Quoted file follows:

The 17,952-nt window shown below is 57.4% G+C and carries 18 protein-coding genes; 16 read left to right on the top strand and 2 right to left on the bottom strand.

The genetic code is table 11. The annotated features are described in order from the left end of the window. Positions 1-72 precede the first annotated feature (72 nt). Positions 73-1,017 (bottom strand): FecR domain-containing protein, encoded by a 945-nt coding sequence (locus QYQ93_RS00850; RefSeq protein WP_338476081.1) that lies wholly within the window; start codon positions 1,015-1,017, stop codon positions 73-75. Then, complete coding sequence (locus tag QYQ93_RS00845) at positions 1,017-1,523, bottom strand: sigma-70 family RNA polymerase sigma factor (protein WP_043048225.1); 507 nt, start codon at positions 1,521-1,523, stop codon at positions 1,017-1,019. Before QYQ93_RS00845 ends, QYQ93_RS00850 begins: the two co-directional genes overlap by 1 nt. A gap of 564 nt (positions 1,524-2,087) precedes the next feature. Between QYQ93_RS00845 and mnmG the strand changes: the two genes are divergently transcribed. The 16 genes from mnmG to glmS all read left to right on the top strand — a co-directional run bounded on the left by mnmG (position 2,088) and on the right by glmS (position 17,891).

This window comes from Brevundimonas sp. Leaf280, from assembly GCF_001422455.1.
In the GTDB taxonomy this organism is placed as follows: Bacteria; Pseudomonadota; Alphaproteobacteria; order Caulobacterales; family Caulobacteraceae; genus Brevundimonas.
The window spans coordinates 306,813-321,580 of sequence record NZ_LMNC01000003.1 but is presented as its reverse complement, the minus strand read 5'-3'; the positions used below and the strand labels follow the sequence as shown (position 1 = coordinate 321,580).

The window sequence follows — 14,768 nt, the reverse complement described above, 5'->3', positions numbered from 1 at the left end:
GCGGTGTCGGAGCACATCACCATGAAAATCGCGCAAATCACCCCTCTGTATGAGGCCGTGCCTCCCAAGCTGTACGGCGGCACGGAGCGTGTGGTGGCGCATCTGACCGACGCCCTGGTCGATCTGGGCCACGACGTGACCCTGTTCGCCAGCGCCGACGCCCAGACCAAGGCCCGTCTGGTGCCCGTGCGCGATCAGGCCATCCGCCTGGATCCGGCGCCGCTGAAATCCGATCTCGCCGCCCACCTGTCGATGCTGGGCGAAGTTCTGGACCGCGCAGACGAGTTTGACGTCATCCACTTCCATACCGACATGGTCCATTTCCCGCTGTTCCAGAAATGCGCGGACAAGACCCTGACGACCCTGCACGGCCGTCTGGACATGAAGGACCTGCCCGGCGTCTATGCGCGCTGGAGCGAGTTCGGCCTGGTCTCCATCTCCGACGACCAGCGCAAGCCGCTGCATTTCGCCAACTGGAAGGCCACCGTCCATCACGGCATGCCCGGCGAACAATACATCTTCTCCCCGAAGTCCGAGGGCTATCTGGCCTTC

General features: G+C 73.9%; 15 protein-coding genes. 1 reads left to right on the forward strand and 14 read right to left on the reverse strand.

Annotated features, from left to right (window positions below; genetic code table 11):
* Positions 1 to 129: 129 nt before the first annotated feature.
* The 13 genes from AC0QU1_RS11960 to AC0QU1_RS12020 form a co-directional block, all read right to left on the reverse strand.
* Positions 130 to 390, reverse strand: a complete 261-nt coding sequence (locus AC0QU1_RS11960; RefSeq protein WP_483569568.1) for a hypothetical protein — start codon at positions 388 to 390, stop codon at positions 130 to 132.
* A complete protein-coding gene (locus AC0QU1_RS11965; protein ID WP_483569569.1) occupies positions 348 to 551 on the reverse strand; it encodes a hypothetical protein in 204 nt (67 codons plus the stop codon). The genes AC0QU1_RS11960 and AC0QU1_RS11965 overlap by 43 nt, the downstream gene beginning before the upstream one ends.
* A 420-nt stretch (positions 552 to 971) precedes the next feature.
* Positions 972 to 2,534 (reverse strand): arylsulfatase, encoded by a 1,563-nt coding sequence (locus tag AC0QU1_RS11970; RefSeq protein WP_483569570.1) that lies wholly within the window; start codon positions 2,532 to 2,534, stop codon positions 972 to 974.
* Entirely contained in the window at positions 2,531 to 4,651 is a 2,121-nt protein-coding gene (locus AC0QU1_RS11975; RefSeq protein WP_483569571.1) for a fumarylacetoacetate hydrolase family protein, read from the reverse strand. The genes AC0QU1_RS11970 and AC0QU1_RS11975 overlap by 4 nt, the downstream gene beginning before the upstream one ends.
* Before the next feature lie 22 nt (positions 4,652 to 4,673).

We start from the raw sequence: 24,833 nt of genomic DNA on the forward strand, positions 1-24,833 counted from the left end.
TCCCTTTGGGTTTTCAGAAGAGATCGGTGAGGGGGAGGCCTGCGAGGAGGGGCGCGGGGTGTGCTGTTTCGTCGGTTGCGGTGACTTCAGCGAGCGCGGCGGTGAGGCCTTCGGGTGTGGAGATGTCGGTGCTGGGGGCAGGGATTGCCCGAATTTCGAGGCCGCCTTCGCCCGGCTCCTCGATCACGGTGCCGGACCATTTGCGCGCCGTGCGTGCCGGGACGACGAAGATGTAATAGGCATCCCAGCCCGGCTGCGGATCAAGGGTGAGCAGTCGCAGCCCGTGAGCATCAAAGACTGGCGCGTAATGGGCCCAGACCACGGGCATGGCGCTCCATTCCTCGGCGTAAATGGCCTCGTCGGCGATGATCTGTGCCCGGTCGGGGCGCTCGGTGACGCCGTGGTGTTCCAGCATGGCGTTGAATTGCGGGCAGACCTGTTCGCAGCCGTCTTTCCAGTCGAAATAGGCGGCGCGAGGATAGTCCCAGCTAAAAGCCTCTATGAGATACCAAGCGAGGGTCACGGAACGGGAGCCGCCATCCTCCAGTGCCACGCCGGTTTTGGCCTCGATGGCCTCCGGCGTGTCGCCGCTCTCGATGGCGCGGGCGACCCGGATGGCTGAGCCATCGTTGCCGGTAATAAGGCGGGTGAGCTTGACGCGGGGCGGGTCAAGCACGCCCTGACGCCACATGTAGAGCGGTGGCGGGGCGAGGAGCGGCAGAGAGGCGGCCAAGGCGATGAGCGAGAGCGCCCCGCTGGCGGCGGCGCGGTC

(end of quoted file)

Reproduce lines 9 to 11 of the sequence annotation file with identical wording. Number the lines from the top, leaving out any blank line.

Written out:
Annotated features, from left to right (window positions below; genetic code table 11):
* Positions 1 to 129: 129 nt before the first annotated feature.
* The 13 genes from AC0QU1_RS11960 to AC0QU1_RS12020 form a co-directional block, all read right to left on the reverse strand.